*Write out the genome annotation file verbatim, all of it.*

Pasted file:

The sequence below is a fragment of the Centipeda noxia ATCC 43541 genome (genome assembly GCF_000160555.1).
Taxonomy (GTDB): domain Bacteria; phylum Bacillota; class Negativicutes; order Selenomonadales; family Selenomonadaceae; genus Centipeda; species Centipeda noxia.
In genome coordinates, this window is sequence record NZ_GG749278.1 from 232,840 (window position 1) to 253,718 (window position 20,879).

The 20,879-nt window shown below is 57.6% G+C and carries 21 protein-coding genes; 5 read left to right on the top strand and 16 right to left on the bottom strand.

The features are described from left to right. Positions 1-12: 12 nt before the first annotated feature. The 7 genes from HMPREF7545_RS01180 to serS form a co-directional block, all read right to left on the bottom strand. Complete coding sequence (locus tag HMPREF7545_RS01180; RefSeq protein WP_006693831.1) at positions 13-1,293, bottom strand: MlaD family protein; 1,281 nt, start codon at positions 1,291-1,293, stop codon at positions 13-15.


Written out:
The sequence below is a fragment of the Centipeda noxia ATCC 43541 genome (genome assembly GCF_000160555.1).
Taxonomy (GTDB): domain Bacteria; phylum Bacillota; class Negativicutes; order Selenomonadales; family Selenomonadaceae; genus Centipeda; species Centipeda noxia.
In genome coordinates, this window is sequence record NZ_GG749278.1 from 232,840 (window position 1) to 253,718 (window position 20,879).

The 20,879-nt window shown below is 57.6% G+C and carries 21 protein-coding genes; 5 read left to right on the top strand and 16 right to left on the bottom strand.

The features are described from left to right. Positions 1-12: 12 nt before the first annotated feature. The 7 genes from HMPREF7545_RS01180 to serS form a co-directional block, all read right to left on the bottom strand. Complete coding sequence (locus tag HMPREF7545_RS01180; RefSeq protein WP_006693831.1) at positions 13-1,293, bottom strand: MlaD family protein; 1,281 nt, start codon at positions 1,291-1,293, stop codon at positions 13-15.